Astrologer William Lilly managed to torpedo his own reputation. Nettled at rumors abroad in London, he published this advertisement in the Perfect Diurnal of April 9, 1655:
Whereas there are several flying reports, and many false and scandalous speeches in the mouth of many people in this City, tending unto this effect, viz., that I, William Lilly, should predict or say there would be a great fire in or near the Old Exchange, and another in St. John’s Street, and another in the Strand, near Temple Bar, and in several other parts of the City. These are to certify the whole City that I protest before Almighty God that I never wrote any such thing, I never spoke any such word, or ever thought of any such thing, of any or all of these particular places or streets, or any other parts. These untruths are forged by ungodly men and women to disturb the quiet people of the City, to amaze the nation, and to cast aspersions and scandals on me.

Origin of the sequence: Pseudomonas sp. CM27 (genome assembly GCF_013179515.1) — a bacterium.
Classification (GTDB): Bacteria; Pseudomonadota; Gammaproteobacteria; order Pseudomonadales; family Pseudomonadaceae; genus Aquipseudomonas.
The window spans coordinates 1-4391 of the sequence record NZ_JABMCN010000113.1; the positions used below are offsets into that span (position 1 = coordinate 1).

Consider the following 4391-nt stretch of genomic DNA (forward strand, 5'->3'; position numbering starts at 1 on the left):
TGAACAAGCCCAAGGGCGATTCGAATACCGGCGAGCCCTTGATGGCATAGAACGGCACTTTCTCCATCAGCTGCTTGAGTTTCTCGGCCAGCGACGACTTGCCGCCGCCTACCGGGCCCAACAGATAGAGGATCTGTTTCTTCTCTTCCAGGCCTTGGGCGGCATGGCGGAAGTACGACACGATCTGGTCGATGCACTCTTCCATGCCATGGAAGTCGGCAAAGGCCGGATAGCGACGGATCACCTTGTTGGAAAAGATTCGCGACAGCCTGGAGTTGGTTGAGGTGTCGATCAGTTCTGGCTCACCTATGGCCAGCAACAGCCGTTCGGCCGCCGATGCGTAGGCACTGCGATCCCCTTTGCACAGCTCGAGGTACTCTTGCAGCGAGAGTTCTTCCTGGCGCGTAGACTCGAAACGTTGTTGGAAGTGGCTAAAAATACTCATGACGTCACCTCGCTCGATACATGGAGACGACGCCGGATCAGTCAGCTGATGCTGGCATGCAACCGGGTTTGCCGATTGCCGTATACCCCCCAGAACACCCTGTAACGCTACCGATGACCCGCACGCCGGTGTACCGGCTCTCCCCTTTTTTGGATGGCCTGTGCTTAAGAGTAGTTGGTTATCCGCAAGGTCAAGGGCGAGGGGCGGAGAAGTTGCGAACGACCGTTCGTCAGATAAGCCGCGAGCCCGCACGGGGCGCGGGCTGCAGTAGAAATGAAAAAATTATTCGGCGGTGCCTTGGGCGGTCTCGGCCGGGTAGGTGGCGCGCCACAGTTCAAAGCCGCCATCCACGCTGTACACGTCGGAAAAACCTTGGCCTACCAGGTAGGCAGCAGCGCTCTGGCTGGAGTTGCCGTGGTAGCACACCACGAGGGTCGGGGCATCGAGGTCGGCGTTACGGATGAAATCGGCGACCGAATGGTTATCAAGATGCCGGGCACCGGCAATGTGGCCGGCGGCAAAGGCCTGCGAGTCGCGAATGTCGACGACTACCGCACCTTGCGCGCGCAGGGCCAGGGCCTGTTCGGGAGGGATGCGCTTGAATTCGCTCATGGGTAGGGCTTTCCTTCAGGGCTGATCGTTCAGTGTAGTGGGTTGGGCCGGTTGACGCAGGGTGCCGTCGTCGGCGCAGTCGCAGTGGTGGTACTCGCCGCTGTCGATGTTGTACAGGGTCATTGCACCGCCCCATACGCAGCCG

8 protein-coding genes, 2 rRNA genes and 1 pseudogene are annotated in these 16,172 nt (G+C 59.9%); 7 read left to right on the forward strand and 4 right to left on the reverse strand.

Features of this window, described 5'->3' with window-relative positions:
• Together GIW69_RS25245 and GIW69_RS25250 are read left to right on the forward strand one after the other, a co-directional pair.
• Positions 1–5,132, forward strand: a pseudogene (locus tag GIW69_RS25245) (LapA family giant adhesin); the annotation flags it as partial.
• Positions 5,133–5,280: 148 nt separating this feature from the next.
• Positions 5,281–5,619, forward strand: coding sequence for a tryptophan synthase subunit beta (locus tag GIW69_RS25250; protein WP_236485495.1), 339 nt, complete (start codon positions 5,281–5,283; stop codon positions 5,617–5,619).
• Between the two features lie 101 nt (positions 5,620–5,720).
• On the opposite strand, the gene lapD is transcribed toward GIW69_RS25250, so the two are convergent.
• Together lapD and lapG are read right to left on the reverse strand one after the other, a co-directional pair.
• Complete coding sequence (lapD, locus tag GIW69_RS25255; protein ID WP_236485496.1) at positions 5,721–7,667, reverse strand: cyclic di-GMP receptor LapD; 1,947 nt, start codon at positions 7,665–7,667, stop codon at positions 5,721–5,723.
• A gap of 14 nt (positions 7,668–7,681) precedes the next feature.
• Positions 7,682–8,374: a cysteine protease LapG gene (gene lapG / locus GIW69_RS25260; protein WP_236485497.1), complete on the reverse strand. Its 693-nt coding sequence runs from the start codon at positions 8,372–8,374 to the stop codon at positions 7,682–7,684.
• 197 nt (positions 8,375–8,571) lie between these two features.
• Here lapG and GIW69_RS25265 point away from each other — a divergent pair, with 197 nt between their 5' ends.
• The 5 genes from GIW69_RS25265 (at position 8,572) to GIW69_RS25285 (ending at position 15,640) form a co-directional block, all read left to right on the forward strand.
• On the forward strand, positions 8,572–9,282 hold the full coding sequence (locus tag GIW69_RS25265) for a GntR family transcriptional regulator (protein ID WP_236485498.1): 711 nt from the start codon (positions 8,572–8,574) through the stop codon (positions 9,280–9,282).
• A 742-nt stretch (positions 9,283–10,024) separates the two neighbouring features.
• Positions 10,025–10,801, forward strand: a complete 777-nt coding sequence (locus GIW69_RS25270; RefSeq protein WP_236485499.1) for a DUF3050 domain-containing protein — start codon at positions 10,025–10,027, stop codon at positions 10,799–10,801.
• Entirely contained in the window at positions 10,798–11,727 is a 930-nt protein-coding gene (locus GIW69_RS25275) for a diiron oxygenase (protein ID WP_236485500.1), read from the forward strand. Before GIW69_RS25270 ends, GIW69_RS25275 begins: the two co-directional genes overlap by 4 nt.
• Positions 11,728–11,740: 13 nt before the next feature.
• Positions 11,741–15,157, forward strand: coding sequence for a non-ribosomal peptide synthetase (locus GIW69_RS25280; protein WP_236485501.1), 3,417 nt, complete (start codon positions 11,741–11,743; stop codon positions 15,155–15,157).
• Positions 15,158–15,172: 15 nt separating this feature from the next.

He should have held his tongue — the Great Fire of London broke out on Sept. 2, 1666, and consumed more than 13,000 houses, fulfilling the prophecy that Lilly had disclaimed.
“He must have misread the stars,” wrote Walter George Bell in Fleet Street in Seven Centuries. “Not to have forecasted the fire would not have mattered; but to have prophesied that it would not take place! The fool! the abject, intolerable fool!”